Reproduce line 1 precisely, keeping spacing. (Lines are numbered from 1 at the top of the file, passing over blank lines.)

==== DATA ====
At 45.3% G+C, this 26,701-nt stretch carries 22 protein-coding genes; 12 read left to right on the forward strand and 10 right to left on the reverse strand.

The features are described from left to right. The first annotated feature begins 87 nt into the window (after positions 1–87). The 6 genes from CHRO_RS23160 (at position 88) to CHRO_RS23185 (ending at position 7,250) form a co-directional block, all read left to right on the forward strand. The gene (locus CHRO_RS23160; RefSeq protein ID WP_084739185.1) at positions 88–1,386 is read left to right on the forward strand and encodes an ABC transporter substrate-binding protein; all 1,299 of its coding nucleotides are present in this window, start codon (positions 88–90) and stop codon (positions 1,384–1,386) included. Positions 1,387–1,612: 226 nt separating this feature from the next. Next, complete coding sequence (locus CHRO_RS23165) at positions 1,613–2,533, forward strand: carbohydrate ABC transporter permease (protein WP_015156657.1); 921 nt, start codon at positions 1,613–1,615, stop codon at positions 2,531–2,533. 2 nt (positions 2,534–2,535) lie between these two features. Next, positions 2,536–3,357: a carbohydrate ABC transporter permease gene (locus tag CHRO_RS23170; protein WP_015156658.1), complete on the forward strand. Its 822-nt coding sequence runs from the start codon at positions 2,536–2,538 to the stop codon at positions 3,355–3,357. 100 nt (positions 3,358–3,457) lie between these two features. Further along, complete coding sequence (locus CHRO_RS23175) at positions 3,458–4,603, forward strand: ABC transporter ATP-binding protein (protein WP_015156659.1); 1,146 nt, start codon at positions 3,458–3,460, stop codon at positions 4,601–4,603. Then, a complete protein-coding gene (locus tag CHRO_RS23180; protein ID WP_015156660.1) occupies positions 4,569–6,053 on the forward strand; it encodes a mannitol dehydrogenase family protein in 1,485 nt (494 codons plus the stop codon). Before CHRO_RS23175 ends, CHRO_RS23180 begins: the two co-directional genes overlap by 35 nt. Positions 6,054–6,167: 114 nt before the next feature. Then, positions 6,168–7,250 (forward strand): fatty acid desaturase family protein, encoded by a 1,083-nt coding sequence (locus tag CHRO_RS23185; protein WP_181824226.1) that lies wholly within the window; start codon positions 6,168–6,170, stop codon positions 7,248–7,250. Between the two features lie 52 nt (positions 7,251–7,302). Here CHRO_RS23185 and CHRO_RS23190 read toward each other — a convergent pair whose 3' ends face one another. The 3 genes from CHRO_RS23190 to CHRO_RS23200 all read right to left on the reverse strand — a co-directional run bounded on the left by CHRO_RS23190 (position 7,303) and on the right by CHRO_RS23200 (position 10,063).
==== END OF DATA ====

At 45.3% G+C, this 26,701-nt stretch carries 22 protein-coding genes; 12 read left to right on the forward strand and 10 right to left on the reverse strand.